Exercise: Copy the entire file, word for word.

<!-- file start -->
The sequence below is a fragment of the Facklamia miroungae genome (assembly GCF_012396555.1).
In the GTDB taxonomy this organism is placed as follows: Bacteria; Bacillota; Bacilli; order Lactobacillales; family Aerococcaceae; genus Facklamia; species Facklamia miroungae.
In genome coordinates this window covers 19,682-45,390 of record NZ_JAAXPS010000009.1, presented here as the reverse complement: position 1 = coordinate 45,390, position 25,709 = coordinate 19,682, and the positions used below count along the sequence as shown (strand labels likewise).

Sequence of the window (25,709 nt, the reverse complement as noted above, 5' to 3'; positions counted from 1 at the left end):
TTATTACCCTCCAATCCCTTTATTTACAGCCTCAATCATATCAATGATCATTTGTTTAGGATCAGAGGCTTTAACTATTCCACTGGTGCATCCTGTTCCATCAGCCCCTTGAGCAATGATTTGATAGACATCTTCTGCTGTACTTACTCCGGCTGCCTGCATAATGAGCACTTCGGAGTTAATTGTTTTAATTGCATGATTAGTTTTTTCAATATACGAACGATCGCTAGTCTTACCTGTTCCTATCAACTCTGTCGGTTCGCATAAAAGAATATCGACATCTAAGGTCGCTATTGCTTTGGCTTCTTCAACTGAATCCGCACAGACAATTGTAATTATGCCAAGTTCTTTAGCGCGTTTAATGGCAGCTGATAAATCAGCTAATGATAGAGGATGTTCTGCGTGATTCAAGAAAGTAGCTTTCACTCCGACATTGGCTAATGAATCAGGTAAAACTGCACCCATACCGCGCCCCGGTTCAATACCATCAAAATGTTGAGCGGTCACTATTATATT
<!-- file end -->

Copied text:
The sequence below is a fragment of the Facklamia miroungae genome (assembly GCF_012396555.1).
In the GTDB taxonomy this organism is placed as follows: Bacteria; Bacillota; Bacilli; order Lactobacillales; family Aerococcaceae; genus Facklamia; species Facklamia miroungae.
In genome coordinates this window covers 19,682-45,390 of record NZ_JAAXPS010000009.1, presented here as the reverse complement: position 1 = coordinate 45,390, position 25,709 = coordinate 19,682, and the positions used below count along the sequence as shown (strand labels likewise).

Sequence of the window (25,709 nt, the reverse complement as noted above, 5' to 3'; positions counted from 1 at the left end):
TTATTACCCTCCAATCCCTTTATTTACAGCCTCAATCATATCAATGATCATTTGTTTAGGATCAGAGGCTTTAACTATTCCACTGGTGCATCCTGTTCCATCAGCCCCTTGAGCAATGATTTGATAGACATCTTCTGCTGTACTTACTCCGGCTGCCTGCATAATGAGCACTTCGGAGTTAATTGTTTTAATTGCATGATTAGTTTTTTCAATATACGAACGATCGCTAGTCTTACCTGTTCCTATCAACTCTGTCGGTTCGCATAAAAGAATATCGACATCTAAGGTCGCTATTGCTTTGGCTTCTTCAACTGAATCCGCACAGACAATTGTAATTATGCCAAGTTCTTTAGCGCGTTTAATGGCAGCTGATAAATCAGCTAATGATAGAGGATGTTCTGCGTGATTCAAGAAAGTAGCTTTCACTCCGACATTGGCTAATGAATCAGGTAAAACTGCACCCATACCGCGCCCCGGTTCAATACCATCAAAATGTTGAGCGGTCACTATTATATT